Colonel Joseph Battell began breeding Morgans on his farm in Weybridge, VT in the late 1870s. His intense interest in preserving and promoting America's first breed of horse saved the Morgan from extinction. Battell spent years studying and tracing Morgan pedigrees, resulting in the publication of the first volume of the Morgan Horse Register in 1894. In 1907 he gave his farm to the U.S. Government.
From 1907 to 1951, the U.S. Government operated the farm, breeding, training, selling, and exhibiting Morgans for the cavalry and for the general public. The so-called "Government" Morgans made a great impact on the development of the breed that is still felt today.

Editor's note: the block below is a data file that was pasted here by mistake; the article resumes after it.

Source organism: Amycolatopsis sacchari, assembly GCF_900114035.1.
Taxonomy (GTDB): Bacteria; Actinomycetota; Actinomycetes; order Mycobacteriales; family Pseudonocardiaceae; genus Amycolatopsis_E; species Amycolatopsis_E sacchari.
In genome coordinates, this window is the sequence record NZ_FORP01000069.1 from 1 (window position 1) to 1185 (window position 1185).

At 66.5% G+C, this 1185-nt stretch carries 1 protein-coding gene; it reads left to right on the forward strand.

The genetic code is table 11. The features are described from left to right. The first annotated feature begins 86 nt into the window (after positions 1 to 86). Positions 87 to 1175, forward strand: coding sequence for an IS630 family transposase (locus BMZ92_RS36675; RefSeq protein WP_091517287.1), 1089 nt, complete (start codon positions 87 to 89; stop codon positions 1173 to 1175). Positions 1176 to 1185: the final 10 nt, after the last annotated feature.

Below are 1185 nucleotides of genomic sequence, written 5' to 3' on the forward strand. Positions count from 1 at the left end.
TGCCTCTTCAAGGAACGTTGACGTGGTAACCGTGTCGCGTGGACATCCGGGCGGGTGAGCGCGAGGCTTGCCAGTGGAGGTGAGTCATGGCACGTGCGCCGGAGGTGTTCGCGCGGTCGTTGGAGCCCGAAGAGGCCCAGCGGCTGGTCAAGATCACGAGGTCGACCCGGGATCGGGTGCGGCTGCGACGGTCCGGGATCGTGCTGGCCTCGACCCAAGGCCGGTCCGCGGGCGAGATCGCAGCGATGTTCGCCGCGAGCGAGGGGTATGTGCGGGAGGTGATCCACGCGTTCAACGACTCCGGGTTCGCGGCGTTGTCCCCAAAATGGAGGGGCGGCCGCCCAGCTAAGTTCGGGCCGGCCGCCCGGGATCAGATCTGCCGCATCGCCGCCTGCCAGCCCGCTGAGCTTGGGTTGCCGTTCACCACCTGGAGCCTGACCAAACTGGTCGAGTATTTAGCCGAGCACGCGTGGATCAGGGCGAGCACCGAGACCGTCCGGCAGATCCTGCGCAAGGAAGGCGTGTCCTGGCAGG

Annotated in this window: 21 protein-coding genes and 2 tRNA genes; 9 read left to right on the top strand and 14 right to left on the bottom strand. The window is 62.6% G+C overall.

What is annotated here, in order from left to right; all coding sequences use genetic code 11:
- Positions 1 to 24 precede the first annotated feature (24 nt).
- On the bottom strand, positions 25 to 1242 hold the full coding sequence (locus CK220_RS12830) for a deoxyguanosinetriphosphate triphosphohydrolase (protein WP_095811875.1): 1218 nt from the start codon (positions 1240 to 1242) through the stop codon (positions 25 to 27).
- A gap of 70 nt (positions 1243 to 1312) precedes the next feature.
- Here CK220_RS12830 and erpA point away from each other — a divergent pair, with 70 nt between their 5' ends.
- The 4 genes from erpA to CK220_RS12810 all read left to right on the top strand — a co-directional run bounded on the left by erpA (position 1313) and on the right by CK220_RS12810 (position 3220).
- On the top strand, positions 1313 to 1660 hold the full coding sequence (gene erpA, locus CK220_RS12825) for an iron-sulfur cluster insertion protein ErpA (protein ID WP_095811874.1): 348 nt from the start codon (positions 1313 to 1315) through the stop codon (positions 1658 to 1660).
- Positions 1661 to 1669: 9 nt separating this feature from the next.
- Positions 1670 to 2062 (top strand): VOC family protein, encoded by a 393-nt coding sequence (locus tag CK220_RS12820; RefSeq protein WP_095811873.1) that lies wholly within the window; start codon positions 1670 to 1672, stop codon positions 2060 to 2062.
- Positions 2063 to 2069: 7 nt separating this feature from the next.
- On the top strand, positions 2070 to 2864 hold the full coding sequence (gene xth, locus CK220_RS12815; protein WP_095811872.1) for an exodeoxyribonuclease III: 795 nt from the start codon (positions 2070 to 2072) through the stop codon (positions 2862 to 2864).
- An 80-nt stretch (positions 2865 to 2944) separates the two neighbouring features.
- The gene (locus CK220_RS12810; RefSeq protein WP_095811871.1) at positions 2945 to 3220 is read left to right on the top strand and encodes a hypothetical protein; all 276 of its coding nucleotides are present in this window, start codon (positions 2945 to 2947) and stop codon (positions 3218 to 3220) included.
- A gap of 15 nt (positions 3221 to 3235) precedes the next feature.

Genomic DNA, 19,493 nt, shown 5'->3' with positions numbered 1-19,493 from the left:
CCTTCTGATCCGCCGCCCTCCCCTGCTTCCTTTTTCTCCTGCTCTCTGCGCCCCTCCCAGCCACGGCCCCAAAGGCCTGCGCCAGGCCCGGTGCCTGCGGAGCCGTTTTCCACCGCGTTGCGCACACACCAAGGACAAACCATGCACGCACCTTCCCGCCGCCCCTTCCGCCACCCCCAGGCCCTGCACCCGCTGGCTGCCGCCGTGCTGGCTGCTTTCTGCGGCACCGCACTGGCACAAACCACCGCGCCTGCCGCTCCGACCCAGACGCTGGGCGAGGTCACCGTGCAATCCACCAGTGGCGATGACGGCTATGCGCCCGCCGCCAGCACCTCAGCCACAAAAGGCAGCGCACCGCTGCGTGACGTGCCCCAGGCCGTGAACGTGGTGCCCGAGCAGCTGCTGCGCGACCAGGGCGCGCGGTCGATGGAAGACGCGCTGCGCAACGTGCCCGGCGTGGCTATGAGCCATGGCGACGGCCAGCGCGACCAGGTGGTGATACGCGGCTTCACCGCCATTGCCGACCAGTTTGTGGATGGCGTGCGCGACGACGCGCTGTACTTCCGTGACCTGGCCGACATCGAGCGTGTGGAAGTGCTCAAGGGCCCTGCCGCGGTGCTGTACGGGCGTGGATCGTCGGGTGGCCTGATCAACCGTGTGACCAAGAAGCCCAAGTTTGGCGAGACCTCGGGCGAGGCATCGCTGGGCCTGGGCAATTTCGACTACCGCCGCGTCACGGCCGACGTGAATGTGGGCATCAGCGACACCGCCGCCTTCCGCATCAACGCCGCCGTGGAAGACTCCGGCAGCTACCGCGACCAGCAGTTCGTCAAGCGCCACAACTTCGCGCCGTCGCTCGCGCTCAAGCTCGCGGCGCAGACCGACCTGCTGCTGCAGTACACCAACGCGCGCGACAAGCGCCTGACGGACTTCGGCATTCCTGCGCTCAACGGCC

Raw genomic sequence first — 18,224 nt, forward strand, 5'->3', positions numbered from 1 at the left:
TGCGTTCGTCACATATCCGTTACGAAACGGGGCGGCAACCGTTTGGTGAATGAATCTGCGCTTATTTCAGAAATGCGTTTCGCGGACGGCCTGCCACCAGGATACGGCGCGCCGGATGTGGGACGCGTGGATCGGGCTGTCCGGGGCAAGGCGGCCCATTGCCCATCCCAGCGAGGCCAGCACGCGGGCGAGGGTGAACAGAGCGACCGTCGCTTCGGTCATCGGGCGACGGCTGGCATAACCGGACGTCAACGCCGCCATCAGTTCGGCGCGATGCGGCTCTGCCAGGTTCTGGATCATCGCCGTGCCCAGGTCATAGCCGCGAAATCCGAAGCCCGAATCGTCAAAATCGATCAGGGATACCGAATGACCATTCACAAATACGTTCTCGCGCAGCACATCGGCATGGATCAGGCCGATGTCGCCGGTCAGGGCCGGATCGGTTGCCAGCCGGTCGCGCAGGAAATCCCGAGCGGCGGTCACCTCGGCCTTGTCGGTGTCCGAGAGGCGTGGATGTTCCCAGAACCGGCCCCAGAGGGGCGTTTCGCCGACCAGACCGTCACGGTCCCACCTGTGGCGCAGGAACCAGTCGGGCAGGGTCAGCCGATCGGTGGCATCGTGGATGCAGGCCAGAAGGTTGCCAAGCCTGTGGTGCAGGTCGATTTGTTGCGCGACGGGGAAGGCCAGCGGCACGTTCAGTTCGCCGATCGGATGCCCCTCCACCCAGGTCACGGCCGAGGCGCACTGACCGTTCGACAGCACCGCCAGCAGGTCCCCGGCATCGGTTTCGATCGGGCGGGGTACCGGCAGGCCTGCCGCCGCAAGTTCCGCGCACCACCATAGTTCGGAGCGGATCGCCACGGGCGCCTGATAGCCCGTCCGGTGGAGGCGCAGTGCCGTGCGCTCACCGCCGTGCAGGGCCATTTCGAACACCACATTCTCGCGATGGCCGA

In 1951, the U.S. Government gave the farm to the University of Vermont. The UVM Morgan Horse Farm is dedicated to the preservation and improvement of the Morgan Horse through breeding and selection. There are 60-80 registered stallions, mares, and foals at the farm, which is noted for supplying excellent stock to Morgan breeders around the world. Designated as a National Historic Site, the farm offers a variety of educational opportunities, as well as daily tours and seasonal events from May to October. For over 50 years, the farm has provided educational experiences and training for students and visitors while perpetuating the Battell, Government, and UVM bloodlines. UVM Morgans are prized as superb pleasure horses for recreational use and as foundation broodstock. We look forward to seeing you at the farm.